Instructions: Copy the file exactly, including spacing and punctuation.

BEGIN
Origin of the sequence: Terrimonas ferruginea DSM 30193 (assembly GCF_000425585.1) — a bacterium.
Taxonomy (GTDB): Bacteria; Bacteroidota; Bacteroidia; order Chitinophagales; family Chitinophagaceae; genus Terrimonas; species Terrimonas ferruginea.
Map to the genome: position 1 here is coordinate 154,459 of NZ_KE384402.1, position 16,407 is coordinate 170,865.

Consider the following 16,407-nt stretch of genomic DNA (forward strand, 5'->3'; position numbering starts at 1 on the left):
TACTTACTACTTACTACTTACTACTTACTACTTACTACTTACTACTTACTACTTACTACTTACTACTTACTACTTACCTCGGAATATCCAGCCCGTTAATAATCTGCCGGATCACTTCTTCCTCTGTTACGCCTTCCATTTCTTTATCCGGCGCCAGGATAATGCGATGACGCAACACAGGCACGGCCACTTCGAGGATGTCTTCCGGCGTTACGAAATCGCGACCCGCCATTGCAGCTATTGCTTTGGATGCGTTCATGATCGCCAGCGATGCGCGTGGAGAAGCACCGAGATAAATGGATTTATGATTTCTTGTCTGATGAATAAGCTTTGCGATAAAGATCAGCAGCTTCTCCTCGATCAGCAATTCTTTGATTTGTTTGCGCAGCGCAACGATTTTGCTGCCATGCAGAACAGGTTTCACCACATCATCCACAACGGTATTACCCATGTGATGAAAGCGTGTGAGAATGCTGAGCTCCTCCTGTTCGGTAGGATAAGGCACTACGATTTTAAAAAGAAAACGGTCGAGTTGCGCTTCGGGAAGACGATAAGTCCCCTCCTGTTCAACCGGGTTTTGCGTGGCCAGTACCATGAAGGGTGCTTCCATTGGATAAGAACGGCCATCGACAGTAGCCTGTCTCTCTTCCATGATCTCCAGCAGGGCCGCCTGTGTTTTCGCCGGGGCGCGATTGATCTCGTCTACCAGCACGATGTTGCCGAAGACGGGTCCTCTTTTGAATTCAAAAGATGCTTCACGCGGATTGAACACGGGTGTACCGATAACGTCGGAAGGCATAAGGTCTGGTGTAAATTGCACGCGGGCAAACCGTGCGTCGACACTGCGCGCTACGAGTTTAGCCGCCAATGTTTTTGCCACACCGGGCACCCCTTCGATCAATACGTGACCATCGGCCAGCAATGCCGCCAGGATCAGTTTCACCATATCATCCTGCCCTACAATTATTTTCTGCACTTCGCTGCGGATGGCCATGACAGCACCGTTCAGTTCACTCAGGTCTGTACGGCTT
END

Origin of the sequence: Terrimonas ferruginea DSM 30193 (assembly GCF_000425585.1) — a bacterium.
Taxonomy (GTDB): Bacteria; Bacteroidota; Bacteroidia; order Chitinophagales; family Chitinophagaceae; genus Terrimonas; species Terrimonas ferruginea.
Map to the genome: position 1 here is coordinate 154,459 of NZ_KE384402.1, position 16,407 is coordinate 170,865.

Consider the following 16,407-nt stretch of genomic DNA (forward strand, 5'->3'; position numbering starts at 1 on the left):
TACTTACTACTTACTACTTACTACTTACTACTTACTACTTACTACTTACTACTTACTACTTACTACTTACTACTTACCTCGGAATATCCAGCCCGTTAATAATCTGCCGGATCACTTCTTCCTCTGTTACGCCTTCCATTTCTTTATCCGGCGCCAGGATAATGCGATGACGCAACACAGGCACGGCCACTTCGAGGATGTCTTCCGGCGTTACGAAATCGCGACCCGCCATTGCAGCTATTGCTTTGGATGCGTTCATGATCGCCAGCGATGCGCGTGGAGAAGCACCGAGATAAATGGATTTATGATTTCTTGTCTGATGAATAAGCTTTGCGATAAAGATCAGCAGCTTCTCCTCGATCAGCAATTCTTTGATTTGTTTGCGCAGCGCAACGATTTTGCTGCCATGCAGAACAGGTTTCACCACATCATCCACAACGGTATTACCCATGTGATGAAAGCGTGTGAGAATGCTGAGCTCCTCCTGTTCGGTAGGATAAGGCACTACGATTTTAAAAAGAAAACGGTCGAGTTGCGCTTCGGGAAGACGATAAGTCCCCTCCTGTTCAACCGGGTTTTGCGTGGCCAGTACCATGAAGGGTGCTTCCATTGGATAAGAACGGCCATCGACAGTAGCCTGTCTCTCTTCCATGATCTCCAGCAGGGCCGCCTGTGTTTTCGCCGGGGCGCGATTGATCTCGTCTACCAGCACGATGTTGCCGAAGACGGGTCCTCTTTTGAATTCAAAAGATGCTTCACGCGGATTGAACACGGGTGTACCGATAACGTCGGAAGGCATAAGGTCTGGTGTAAATTGCACGCGGGCAAACCGTGCGTCGACACTGCGCGCTACGAGTTTAGCCGCCAATGTTTTTGCCACACCGGGCACCCCTTCGATCAATACGTGACCATCGGCCAGCAATGCCGCCAGGATCAGTTTCACCATATCATCCTGCCCTACAATTATTTTCTGCACTTCGCTGCGGATGGCCATGACAGCACCGTTCAGTTCACTCAGGTCTGTACGGCTT